We consider a binary hypothesis testing problem in an n-node distributed wireless network. The th sensor observation under the two hypotheses is given by where is zero-mean Gaussian observation noise with variance , is the signal to be detected, and is the decision to be made. In this paper, we consider the detection of a constant signal (e.g., ). As a brief review, the problem of radar detection can be formulated as a hypothesis testing problem where the two hypotheses are The conditional probability density functions are and , so the decision could be made based on the following likelihood ratio test: where is a threshold computed according to the Bayesian framework as follows: is the error cost (: we consider there is no enemy but actually the enemy exists in the network; : we consider the enemy exists but actually there is no enemy in the network; and are the costs when we judge the existence of the enemy rightly), and the prior probabilities of the two hypotheses and are denoted by and , respectively. In real applications, the value of and depends on what kinds of error would cause more serious effect. Taking the radar detection mentioned above as an example, in the real world the error that the radar misses an enemy is much more serious than the error that the radar considers something else as an enemy, so in this example . In this paper, we set , , and , so expression (7) becomes The values of prior probabilities and depend on prior experiences, so we assume that they can be known before applying this decision fusion rule. Let us consider the detection of a constant signal , and the noise mentioned above is zero-mean Gaussian observation noise with variance , so, for all , the th sensor observation obeys Gaussian distribution as Consequently, the conditional probability density functions and can be calculated as and then, with (6) and (10), the decision rule of the th sensor can be formulated as According to (11), the threshold of the th sensor is From (12), we can see that the threshold of each sensor is different owing to the different which represents the noise character of a sensor. Accordingly, taking advantage of (10), (12), and (13), the local error probabilities and can be obtained as follows:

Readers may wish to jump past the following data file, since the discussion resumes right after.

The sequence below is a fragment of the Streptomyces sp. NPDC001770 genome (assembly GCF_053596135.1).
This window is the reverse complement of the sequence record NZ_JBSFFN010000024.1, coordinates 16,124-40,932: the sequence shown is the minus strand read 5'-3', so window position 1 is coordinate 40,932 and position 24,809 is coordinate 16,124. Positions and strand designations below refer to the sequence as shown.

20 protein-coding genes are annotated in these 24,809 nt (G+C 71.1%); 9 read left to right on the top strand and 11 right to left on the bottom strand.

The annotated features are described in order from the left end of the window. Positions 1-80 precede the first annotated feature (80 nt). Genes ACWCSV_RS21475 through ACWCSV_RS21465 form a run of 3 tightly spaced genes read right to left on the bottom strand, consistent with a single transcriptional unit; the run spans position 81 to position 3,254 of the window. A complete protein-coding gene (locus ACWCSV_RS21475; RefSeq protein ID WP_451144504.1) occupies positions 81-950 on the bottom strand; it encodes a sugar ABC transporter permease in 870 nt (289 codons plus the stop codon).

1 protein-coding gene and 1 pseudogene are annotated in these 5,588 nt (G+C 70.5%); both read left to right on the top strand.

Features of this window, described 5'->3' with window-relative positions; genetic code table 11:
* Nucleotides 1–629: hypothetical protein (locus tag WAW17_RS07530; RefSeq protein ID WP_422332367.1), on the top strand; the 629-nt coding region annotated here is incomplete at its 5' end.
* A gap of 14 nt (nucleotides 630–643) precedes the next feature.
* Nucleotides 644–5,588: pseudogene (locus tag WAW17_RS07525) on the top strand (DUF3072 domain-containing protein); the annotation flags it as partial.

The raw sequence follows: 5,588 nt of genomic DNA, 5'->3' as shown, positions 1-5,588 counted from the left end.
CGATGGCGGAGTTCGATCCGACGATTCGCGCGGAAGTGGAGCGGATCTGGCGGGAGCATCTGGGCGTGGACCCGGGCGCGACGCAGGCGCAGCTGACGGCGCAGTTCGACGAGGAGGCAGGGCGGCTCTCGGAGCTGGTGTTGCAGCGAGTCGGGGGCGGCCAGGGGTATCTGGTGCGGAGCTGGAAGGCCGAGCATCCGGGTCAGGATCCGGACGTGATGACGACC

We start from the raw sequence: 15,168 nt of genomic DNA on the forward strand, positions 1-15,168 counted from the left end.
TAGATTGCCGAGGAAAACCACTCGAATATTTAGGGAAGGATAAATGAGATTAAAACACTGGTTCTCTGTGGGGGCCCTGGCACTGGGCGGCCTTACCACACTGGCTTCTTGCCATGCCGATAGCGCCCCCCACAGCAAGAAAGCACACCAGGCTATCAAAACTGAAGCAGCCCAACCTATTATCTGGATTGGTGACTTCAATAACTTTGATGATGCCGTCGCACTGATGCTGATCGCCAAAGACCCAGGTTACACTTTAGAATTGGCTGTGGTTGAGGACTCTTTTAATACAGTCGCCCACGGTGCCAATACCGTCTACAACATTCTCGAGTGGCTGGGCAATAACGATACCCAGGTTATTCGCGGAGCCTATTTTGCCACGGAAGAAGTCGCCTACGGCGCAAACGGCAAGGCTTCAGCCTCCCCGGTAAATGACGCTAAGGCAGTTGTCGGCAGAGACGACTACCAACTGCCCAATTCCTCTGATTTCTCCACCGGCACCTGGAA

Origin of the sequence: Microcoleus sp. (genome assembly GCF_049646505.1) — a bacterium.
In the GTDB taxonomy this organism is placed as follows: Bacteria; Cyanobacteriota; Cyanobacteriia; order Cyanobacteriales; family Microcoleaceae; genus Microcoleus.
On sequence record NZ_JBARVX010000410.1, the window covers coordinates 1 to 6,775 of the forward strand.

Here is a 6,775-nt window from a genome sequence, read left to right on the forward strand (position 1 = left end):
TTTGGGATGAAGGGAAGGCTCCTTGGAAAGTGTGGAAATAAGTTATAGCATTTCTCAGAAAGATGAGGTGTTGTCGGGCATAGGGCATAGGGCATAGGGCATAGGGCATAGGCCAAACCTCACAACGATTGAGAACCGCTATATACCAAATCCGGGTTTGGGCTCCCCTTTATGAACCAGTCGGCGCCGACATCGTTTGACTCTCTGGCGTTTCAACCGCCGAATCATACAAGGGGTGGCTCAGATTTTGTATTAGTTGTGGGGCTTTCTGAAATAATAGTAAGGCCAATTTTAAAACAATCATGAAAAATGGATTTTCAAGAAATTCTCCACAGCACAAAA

3.2. Our Linear Decision Fusion Rule